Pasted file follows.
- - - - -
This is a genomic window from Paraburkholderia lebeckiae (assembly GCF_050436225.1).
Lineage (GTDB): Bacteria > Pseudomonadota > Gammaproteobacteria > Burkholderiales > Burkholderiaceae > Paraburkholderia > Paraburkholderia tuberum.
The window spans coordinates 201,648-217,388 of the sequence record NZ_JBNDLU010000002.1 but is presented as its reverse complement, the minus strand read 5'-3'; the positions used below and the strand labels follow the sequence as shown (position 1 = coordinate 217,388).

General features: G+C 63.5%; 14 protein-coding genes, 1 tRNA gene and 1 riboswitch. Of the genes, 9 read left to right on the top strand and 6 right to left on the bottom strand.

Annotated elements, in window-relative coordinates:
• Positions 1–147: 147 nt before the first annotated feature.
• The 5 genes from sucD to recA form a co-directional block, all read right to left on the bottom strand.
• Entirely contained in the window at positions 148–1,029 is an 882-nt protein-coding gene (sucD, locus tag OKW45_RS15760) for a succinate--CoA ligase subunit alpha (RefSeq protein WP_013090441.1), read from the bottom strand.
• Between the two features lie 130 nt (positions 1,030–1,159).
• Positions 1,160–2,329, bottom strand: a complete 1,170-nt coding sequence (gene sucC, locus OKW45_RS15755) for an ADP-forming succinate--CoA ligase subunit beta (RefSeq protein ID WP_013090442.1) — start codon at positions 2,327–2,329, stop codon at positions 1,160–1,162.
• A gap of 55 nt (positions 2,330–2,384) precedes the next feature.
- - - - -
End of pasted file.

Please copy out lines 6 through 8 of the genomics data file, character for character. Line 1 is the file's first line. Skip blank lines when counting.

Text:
• Positions 1–147: 147 nt before the first annotated feature.
• The 5 genes from sucD to recA form a co-directional block, all read right to left on the bottom strand.
• Entirely contained in the window at positions 148–1,029 is an 882-nt protein-coding gene (sucD, locus tag OKW45_RS15760) for a succinate--CoA ligase subunit alpha (RefSeq protein WP_013090441.1), read from the bottom strand.